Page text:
Well, they loaded her up and slid her across the floor and DOWN THE HORRIBLE LITTLE STEEP FRONT STEPS with only a titanium alloy ramp and the two blokes to keep her where she belonged, and the third guy scampering around adding stability where requested.  And while the two blokes waited for the third one to lower the tailgate ramp lift thing I said, I know there’s this mythology about heavy upright pianos and everybody thinks theirs is the heaviest, so, tell me, on a scale of upright pianos, where does this one go?  And they laughed—a little breathlessly, I’m happy to say—and replied, this model is the heaviest upright Steinway ever built which is to say this is the heaviest upright piano ever built.  A lot of full size concert grands weigh less than this piano, they said.

Oh.  This probably explains why Sigurd was so careful to ask for model number . . . and why they had the third bloke along today.  And I guess the van is the extra super reinforced concrete suspension Cinderella’s carriage.

So we trundled down to Third House and I, fool that I am, assumed that the worst was over, except for the part about how the sitting room would suddenly be Very Full of Piano once she was in.  NEVER MIND.  Atlas had cut back the clematis montana over the garden gate so you can actually get through without bending double and/or being strangled, and my piano and attendants came through with a flourish and swooped around to get a straight shot at the front door.  My hero looked at the door, looked at me and said, you did measure the door, didn’t you?

MEASURE THE DOOR?  IT’S A DOOR.  LIKE ANY OTHER DOOR . . . I was literally clutching my head at this point.

My hero looked at the door again, shook his head and said, I don’t think it’s going to go through.  They didn’t even use the ramp this time, they just kept picking her up over the steps.  What do they feed these boys?

AND SHE DIDN’T FIT THROUGH THE DOOR.

AAAAAAAAAAAAAAAAAAAAAAAUUUUUGGGGGHHHHHH

They were still so calm.  Well, this must happen all the time.  Stupid clueless people who assume that one ordinary front door is like another ordinary front door.  So they looked at the new situation—calmly—while I tried not to fall down in fits (or coils) and start gnawing on the outdoor furniture which looks very nice on the lawn here, by the way.

We’ll take the door off, said my hero.  I think if we just take the bottom off§ we can bring the piano in backwards and swing it around inside.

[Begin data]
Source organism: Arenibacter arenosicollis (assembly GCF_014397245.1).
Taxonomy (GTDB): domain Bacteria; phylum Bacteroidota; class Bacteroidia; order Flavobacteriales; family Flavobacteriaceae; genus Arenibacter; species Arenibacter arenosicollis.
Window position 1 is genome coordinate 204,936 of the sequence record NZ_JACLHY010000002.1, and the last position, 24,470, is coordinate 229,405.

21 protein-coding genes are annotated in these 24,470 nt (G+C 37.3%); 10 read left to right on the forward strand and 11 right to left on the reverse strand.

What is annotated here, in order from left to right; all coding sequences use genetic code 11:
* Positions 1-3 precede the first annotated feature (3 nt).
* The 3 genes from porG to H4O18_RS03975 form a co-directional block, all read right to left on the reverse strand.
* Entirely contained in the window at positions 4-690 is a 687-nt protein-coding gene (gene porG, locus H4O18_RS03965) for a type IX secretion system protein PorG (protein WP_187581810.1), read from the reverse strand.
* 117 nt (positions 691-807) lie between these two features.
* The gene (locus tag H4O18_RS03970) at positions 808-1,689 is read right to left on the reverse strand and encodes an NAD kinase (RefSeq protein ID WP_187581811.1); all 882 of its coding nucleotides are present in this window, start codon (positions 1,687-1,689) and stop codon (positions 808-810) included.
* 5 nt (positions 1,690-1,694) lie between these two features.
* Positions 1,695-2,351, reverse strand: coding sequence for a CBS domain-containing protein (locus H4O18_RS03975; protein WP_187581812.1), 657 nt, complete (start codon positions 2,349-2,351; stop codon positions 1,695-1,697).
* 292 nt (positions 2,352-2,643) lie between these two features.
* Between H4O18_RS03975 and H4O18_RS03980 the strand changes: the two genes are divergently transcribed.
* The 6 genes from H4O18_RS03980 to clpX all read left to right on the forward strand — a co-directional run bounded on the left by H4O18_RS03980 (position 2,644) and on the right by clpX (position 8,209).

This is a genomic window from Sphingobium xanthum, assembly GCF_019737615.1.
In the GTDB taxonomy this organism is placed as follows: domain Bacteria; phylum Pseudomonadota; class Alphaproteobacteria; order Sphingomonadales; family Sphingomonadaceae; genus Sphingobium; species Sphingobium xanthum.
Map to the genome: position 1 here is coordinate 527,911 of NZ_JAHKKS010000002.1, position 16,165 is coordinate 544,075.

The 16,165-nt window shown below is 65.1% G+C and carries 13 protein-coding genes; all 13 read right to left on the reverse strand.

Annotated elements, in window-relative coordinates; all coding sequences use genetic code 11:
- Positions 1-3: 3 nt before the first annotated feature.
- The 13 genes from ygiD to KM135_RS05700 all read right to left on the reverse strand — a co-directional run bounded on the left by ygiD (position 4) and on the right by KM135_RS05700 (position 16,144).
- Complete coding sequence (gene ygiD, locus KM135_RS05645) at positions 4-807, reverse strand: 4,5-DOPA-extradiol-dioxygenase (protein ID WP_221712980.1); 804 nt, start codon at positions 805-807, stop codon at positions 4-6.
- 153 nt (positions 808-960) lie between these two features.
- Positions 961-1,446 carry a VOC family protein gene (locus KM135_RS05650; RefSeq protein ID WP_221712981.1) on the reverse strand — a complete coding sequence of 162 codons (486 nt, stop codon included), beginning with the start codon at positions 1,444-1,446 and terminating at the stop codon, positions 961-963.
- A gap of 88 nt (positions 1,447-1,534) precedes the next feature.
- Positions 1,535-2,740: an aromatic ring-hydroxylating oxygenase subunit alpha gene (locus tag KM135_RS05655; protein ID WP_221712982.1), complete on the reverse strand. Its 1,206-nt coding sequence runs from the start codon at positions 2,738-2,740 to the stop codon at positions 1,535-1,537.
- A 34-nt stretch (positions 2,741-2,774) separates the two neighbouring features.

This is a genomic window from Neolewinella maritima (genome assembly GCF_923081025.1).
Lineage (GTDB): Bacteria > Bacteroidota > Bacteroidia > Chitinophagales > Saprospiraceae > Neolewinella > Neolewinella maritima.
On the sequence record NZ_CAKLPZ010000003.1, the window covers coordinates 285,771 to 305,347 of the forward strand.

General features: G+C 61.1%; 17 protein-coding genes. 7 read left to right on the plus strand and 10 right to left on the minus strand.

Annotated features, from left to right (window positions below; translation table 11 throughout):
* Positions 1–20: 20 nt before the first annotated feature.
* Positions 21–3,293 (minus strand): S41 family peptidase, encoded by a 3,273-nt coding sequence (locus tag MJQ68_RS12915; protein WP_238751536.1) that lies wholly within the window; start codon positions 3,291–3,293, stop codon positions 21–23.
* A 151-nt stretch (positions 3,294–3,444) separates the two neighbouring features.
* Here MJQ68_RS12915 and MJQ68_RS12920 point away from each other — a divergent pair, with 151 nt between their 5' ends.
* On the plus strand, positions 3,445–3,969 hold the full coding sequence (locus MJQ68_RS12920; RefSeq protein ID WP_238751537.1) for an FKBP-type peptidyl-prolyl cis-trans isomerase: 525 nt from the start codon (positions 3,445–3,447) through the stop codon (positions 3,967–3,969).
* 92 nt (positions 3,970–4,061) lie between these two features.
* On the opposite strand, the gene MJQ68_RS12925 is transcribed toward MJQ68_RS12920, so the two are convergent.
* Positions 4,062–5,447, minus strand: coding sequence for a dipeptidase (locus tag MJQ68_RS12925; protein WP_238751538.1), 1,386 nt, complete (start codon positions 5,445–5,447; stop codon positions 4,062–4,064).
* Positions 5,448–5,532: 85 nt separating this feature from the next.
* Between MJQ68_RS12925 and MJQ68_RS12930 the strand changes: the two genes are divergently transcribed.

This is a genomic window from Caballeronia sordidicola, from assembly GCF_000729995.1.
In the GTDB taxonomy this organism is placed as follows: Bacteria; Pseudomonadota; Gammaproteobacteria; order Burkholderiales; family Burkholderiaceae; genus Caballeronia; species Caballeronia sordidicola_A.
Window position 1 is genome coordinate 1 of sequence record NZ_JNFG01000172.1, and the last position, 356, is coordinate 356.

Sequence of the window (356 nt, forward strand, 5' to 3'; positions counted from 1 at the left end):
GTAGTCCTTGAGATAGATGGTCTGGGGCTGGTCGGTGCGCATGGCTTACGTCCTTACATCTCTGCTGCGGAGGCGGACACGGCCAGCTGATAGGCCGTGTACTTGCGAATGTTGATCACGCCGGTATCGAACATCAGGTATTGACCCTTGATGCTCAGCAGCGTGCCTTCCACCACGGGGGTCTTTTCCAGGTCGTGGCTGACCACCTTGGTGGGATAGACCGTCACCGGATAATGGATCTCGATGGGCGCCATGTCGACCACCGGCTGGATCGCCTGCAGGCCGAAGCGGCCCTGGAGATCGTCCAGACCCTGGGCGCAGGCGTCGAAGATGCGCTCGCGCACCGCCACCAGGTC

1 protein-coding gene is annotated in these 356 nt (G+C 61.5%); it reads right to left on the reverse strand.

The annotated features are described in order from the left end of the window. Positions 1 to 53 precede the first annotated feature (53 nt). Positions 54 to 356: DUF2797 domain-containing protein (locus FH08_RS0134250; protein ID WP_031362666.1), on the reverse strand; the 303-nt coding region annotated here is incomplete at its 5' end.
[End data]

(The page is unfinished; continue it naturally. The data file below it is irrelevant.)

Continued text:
Which is what happened.  It was still a terrifyingly tight squeeze, and while they had her padded with blankets the frelling plastic door frame squealed unnervingly.  BUT SHE CAME THROUGH THE DOOR THANK YOU GOD THANK YOU THANK YOU THANK YOU.  And they swung her around like doing the do-si-so—the so-called fitted carpet didn’t cooperate with this manoeuvre but along with the screwdriver as standard equipment for removing doors they’re also accustomed to what they call correcting the carpet—stood her up against the wall and . . . the sitting room is a trifle full of piano but it’s not actually as FRELLING SQUASHED LOOKING as I was afraid it would be.  And the really great thing?  Both the inner sitting room door and the outer door—the one that came off and that they put back on again because they are polite young gentlemen as well as major beefcake—into the garden OPEN ALL THE WAY.  With like three-quarters of an inch to spare, both sides.  Three quarters of an inch is all we need.

MY PIANO IS HOME.§§

* * *

* Which is probably true.  There’s all this bluster about getting Hampshire super-fast broadband and the first swathe happens next year.  Uh-huh.  We’re in the swathe for 2017.  And have I mentioned they’re building houses in this town faster than a hammer can fall on a nail?^  And that the broadband we have is grinding slowly to a dead halt as more and more people sign up?  And let’s not even talk about traffic and parking and the way you sometimes can’t get through the centre of town on foot.^^

^Possibly because they don’t use hammers and nails in house-building any more.  That’s so two centuries ago.+

+ Also because England deforested itself of suitable house-building trees more centuries ago than that.  They may still use hammers and nails in Maine.

^^ Especially not with totally clueless four-legged companions.  You’d think the hellhounds would have learnt to look both ways by now.  Pav, eh.

** Copper-impregnated galvanized string.  They don’t make string like they used to.

*** I’m beginning to forget what life was like before mobile phones.  Not in a good way.  I still consider Pooka back up not the main event.  And maybe in retaliation she decided the end of last week TO BE UNRELIABLE FOR A FEW DAYS.^  So I’m leaving messages all over the landscape DON’T USE MY MOBILE USE MY LANDLINE and . . . I have two messages on my landline, neither of them important, and about twenty seven on Pooka, most of which won’t pick up.  What is the MATTER with people?^^